With these resources you can stay informed, and do what you can to protect your online privacy.
Having worked for Montgomery County Public Libraries for 20 years, I'm definitely a fan of libraries, books, and reading in general. A literary sampling for those seeking something different (summary is followed by where in the library you can find the book):
* "A Clockwork Orange" by Anthony Burgess. A vicious fifteen-year-old "droog" is the central character of this 1963 classic, whose stark terror was captured in Stanley Kubrick's magnificent film of the same title. In Anthony Burgess's nightmare vision of the future, where criminals take over after dark, the story is told by the central character, Alex, who talks in a brutal invented slang that brilliantly renders his and his friends' social pathology. A Clockwork Orange is a frightening fable about good and evil, and the meaning of human freedom. When the state undertakes to reform Alex to "redeem" him the novel asks, "At what cost?" READING LIST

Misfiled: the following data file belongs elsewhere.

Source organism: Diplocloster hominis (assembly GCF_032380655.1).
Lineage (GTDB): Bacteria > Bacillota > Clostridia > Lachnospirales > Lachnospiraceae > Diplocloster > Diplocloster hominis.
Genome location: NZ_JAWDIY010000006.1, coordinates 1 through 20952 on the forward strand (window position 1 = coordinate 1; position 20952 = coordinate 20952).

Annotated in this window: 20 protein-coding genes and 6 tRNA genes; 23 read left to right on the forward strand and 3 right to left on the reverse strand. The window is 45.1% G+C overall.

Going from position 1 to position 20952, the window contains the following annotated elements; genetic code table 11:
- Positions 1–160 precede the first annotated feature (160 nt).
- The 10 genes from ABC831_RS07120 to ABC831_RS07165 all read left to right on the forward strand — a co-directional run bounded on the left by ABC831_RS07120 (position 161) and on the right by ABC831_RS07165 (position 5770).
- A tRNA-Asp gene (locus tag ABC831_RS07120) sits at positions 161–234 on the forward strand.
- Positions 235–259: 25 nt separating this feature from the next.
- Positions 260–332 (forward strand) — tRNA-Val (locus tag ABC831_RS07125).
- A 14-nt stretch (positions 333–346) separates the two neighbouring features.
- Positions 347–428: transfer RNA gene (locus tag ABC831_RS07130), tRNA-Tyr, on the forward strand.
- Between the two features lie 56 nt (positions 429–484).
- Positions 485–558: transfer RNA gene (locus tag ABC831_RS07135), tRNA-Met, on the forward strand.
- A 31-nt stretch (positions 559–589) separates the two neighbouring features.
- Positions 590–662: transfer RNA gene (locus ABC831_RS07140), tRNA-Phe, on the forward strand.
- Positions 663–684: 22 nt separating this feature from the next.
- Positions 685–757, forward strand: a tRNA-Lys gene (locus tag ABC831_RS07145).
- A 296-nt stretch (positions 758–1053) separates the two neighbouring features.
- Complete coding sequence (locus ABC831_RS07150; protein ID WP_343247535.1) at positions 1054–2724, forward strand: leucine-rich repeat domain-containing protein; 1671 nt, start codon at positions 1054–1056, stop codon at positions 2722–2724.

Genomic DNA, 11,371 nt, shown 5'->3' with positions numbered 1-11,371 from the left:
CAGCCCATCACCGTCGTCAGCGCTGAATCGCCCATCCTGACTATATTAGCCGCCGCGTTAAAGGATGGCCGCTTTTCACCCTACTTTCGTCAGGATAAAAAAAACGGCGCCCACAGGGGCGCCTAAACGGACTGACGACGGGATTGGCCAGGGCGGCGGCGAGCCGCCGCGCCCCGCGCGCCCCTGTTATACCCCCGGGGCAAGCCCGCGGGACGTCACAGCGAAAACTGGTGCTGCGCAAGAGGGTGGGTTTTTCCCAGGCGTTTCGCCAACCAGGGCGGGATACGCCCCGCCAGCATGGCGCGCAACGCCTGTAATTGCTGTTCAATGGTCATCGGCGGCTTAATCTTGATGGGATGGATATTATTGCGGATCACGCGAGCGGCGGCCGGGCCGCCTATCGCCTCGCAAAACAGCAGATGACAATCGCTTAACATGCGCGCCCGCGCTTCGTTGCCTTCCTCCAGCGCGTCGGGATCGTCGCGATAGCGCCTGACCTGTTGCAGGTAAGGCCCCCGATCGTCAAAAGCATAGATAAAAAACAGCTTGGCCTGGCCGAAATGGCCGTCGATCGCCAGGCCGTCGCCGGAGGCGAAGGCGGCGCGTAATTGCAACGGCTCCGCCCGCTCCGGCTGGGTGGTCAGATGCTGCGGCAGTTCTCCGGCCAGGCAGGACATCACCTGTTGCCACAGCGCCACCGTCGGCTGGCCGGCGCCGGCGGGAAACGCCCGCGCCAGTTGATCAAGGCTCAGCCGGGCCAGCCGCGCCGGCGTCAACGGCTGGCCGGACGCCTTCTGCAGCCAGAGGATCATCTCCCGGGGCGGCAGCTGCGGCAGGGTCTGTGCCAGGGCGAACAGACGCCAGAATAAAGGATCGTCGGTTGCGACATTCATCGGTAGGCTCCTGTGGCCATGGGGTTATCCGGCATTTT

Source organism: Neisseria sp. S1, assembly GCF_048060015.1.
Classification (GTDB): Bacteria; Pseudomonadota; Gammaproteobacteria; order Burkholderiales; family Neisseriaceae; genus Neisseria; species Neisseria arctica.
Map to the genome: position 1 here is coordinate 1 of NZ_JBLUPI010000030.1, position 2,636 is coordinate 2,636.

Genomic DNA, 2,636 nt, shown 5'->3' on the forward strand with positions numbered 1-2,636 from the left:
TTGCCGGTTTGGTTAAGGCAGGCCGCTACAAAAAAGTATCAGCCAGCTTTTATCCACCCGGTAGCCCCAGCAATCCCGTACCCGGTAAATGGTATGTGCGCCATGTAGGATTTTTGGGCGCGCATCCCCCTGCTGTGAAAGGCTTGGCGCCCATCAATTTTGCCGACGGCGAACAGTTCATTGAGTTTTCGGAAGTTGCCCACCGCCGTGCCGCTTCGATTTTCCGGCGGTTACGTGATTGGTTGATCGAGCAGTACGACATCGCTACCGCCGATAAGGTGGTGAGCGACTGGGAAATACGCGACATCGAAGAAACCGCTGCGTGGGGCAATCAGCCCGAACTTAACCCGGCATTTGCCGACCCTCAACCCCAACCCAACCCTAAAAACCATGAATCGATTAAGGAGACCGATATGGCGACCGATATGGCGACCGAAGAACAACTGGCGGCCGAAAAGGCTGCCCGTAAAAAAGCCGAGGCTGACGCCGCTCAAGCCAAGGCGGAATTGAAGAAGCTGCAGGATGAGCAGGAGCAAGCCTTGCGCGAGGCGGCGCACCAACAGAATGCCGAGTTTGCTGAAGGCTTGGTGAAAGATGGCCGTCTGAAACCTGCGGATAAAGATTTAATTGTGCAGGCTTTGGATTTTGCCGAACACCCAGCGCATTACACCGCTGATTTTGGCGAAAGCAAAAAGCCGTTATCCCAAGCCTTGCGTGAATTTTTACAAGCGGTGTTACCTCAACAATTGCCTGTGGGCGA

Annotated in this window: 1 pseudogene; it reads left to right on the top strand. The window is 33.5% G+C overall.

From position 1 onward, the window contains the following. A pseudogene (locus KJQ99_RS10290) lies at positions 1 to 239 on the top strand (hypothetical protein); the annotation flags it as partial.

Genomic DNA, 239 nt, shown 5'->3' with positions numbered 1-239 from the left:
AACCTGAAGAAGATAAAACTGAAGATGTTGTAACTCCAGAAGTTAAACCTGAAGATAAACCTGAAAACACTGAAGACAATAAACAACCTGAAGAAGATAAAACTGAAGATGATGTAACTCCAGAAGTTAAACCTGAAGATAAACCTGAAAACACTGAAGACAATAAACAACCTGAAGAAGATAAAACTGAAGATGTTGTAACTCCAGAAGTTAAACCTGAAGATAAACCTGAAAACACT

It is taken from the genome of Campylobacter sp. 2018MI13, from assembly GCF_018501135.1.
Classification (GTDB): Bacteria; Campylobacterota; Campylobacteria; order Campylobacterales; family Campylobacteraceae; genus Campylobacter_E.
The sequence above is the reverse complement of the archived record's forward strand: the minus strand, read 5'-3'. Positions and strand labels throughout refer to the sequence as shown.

* "48 Laws of Power" by Robert Greene. Greene has created an heir to Machiavelli's Prince, espousing principles such as, everyone wants more power; emotions, including love, are detrimental; deceit and manipulation are life's paramount tools. Anyone striving for psychological health will be put off at the start, but the authors counter, saying "honesty is indeed a power strategy," and "genuinely innocent people may still be playing for power." Amoral or immoral, this compendium aims to guide those who embrace power as a ruthless game, and will entertain the rest. 303.3 GRE